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Griffin maximizes this human compulsion by embodying so many qualities with which people want to identify, especially the character traits that supplement his physical talents.

“He lived a life that a lot of us that aren’t famous lived,” Mattix said. “Here he is making it big time, and he just has really good morals. Everything he talks about he wants to make better. He’s not in the NFL to make money. He’s in it for the love of the game.”

After all, what more literal method is there to identify with someone than to wear their shirt, one that bears their name? Griffin’s jersey sales from April 2012 through March set a single-year NFL record, according to the league.

Keith Elgin, a 32-year-old Christian musician from Woodbridge, similarly identifies with Griffin’s values. He relates to how Griffin occasionally refers to Biblical passages in his tweets. His experience playing youth sports relates him to Griffin’s work ethic, team leadership and playing success with the Redskins, his favorite team.

After a link publicizing Griffin’s wedding registry at Bed Bath & Beyond appeared on his Twitter timeline this spring, Elgin and his wife, Emily, bought Griffin a welcome mat for $15. “It’s nothing too deep,” he said. “I guess you could say it’s a novelty.”

Elgin didn’t foresee the notoriety that followed. He experienced a backlash on Twitter from those who believed he should have spent his money on a cause more worthy than furnishing a multimillionaire’s home. A media crush included coverage by CNN, USA Today and NFL Network. Someone even started a parody Twitter account with the handle @welcomematkeith.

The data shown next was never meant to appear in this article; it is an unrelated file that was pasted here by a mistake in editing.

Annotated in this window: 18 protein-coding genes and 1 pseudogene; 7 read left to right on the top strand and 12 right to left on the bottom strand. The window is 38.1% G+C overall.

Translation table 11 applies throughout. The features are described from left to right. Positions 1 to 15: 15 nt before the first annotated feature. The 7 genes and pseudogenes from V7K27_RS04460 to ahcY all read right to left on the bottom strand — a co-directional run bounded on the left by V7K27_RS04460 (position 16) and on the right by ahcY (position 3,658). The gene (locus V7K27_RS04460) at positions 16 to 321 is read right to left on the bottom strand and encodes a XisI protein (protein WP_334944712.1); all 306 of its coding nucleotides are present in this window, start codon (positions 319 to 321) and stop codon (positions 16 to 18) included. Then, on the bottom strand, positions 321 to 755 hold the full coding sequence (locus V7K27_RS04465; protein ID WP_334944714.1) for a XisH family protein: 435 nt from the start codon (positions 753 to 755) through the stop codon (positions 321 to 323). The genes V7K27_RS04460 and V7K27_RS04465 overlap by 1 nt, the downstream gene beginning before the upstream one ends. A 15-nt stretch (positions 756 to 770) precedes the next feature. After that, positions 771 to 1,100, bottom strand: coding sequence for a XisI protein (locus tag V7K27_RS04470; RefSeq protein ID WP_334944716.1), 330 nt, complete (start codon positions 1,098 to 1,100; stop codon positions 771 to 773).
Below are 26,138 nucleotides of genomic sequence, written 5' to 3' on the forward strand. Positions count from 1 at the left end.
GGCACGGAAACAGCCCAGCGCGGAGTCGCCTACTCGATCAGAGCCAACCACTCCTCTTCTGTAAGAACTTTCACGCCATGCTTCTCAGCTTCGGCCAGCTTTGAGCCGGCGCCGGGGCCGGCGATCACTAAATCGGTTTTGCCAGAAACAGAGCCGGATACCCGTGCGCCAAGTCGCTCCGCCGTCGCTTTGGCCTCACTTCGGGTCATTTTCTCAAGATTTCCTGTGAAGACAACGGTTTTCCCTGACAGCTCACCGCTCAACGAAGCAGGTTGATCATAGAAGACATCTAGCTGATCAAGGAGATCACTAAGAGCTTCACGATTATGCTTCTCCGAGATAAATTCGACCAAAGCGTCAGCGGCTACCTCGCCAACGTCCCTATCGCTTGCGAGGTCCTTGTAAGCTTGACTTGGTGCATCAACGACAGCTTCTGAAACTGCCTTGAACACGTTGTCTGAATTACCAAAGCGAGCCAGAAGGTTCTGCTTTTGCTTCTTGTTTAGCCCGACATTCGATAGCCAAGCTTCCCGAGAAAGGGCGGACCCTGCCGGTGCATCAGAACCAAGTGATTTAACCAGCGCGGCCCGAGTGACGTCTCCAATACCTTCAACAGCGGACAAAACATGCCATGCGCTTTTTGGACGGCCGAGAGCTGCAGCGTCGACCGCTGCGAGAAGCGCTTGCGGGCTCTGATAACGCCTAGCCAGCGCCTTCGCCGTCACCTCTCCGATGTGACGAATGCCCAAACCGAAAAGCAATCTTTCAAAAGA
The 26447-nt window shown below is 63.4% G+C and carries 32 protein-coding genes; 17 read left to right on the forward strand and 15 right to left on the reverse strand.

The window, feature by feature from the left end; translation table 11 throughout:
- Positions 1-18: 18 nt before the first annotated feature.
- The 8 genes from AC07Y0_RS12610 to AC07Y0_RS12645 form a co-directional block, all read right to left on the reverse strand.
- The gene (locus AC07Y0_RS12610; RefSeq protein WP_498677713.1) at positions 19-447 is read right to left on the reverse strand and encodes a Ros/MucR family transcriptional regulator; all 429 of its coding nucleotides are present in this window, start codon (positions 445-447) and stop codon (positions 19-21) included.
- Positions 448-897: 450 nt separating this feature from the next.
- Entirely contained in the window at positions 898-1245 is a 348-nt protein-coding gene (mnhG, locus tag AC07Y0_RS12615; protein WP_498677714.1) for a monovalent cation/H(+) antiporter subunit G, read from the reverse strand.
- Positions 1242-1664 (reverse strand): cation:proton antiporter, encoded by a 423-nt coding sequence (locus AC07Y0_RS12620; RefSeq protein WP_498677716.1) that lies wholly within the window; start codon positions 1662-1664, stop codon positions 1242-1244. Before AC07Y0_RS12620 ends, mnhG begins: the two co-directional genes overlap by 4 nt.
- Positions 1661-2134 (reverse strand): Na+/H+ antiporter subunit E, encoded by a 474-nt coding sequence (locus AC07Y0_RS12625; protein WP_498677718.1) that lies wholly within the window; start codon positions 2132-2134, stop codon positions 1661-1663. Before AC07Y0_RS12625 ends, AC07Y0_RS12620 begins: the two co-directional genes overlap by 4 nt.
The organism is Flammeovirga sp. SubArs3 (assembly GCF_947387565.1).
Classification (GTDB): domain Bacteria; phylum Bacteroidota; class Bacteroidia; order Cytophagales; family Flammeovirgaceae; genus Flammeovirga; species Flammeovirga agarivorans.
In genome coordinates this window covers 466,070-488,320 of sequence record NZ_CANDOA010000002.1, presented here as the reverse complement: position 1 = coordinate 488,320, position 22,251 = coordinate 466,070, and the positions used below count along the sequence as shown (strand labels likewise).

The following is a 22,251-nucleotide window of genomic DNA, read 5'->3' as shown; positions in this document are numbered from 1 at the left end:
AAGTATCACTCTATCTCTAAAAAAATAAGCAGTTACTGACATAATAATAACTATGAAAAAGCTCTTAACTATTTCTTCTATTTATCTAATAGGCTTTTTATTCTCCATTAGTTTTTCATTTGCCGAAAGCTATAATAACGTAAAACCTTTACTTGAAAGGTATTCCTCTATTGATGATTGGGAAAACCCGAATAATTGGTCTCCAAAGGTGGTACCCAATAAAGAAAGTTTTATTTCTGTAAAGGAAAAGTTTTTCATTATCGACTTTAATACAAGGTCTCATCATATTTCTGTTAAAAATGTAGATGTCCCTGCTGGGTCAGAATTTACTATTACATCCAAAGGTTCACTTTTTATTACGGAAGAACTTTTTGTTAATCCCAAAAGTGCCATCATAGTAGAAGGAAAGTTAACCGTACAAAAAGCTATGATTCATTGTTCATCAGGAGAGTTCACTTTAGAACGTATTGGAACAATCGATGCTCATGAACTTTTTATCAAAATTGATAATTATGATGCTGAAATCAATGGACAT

Elgin, though, received the keepsake of a lifetime, an unexpected bonus in return for his gesture of encouragement. Griffin’s wife, Rebecca, wrote the Elgins a thank-you note that Griffin signed.

Melnick credits Griffin for reciprocating a connection with Keith and making their relationship bidirectional. That fosters the positive effects of Elgin’s identification with him.

“I can’t be a loser if Griffin has sent me a thank-you card for my present,” Melnick said. “How can I be a loser? I’m a winner. Self-esteem enhancement; status enhancement; expanding one’s social network — even though it’s mythical.

“If my social network is very limited, then I have no friends. I don’t know anybody. I’m a marginalized human being. This allows me entry into the sacred world of Robert Griffin.”

Willing to connect

Griffin’s ability — and willingness — to connect with people sets him apart from other celebrities, specialists say. Because humans are, by nature, social creatures, Griffin’s accessibility maximizes his popularity.

Although the Redskins shelter Griffin from one-on-one interactions with reporters, he’s constantly in our homes, reaching out to us on television to sell Gatorade or Subway sandwiches. He also engages his more than 948,500 Twitter followers, maintaining an online presence strong enough to persuade them he might see their messages, even if he doesn’t respond directly.

Just his presence is enough to impact people. He thrilled students at Broad Run High School in Ashburn by attending one of the school’s home football games in October. And after Washington beat Tampa Bay in September, he ran around one-third of Raymond James Stadium high-fiving the Redskins fans congregated in the front row.

“He’s obviously very media savvy,” said Julie Partridge, associate professor of sport and exercise psychology at Southern Illinois University. “He does a tremendous job of connecting with the fans. He’s got a great smile. His endorsements. It seems like it was this perfect storm.”

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